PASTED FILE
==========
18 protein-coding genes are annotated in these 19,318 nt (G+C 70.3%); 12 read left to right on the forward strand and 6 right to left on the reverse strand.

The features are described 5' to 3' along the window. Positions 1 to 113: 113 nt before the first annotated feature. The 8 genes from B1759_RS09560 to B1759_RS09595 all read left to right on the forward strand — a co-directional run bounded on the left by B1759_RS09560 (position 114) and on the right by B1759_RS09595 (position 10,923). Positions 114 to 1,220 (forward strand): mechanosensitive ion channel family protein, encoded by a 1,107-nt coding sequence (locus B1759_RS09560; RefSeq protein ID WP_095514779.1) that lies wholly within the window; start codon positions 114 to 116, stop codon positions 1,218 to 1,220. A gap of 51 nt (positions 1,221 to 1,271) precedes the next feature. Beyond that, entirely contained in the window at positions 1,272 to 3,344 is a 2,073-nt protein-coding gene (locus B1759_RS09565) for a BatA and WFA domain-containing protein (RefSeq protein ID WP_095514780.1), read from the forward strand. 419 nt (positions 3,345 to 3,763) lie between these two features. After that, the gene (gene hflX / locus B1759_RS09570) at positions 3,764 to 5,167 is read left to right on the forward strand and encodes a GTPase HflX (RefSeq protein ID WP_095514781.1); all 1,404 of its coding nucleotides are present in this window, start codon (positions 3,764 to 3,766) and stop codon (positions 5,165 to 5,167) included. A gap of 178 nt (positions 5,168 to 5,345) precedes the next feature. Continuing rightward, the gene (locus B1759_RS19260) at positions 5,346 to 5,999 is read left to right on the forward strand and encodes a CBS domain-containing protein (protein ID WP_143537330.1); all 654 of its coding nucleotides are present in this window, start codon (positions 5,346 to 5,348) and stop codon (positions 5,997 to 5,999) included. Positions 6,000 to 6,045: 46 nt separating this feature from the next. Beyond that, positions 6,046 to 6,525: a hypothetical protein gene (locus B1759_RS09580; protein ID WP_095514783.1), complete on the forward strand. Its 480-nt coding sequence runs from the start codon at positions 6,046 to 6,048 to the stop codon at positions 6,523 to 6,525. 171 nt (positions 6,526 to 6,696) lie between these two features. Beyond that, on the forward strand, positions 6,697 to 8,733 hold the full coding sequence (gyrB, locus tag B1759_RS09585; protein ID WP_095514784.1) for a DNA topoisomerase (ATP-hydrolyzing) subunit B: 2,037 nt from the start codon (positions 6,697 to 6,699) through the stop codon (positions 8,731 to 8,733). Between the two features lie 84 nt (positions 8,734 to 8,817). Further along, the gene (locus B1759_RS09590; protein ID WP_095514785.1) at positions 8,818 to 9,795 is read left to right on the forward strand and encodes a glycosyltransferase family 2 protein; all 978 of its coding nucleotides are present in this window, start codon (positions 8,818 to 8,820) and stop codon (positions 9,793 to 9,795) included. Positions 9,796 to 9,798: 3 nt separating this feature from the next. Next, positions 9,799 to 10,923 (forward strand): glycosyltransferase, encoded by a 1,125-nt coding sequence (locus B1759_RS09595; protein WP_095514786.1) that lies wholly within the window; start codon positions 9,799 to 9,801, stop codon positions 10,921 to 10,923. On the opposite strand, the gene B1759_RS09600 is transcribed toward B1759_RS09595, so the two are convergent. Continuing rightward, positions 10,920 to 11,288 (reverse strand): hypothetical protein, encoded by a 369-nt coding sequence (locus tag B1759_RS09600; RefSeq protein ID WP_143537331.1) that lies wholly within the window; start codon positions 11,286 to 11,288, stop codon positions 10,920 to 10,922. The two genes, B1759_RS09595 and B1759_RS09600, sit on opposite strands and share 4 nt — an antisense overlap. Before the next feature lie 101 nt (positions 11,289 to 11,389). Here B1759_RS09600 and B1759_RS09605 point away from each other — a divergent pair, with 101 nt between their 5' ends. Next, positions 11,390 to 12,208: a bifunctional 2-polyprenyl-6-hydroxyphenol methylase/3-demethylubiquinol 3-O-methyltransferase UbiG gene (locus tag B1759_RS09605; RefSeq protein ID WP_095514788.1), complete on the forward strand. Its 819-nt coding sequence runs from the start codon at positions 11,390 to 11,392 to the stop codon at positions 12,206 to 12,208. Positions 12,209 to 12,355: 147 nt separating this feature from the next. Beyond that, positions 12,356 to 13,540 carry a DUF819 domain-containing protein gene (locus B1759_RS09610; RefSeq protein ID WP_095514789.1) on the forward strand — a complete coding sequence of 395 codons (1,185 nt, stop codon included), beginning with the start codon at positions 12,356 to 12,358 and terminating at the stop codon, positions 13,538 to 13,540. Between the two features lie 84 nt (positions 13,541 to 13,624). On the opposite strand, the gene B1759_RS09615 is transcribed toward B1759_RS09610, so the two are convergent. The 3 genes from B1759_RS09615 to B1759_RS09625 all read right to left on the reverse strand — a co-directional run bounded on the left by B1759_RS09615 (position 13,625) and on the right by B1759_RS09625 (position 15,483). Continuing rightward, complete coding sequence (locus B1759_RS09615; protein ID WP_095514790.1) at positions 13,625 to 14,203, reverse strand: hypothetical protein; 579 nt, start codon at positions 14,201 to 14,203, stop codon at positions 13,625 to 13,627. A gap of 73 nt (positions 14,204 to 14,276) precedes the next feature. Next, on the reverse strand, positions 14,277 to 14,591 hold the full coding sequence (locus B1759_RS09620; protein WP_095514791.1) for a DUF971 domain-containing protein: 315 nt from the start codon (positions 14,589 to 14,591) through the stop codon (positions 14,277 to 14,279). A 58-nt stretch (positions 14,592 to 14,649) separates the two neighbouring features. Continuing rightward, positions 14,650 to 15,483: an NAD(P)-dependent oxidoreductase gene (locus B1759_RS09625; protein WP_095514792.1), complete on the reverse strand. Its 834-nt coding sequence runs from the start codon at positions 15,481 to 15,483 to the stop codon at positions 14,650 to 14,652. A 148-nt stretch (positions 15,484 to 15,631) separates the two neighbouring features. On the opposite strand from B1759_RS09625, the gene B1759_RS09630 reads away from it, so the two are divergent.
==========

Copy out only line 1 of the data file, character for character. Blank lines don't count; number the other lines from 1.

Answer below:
18 protein-coding genes are annotated in these 19,318 nt (G+C 70.3%); 12 read left to right on the forward strand and 6 right to left on the reverse strand.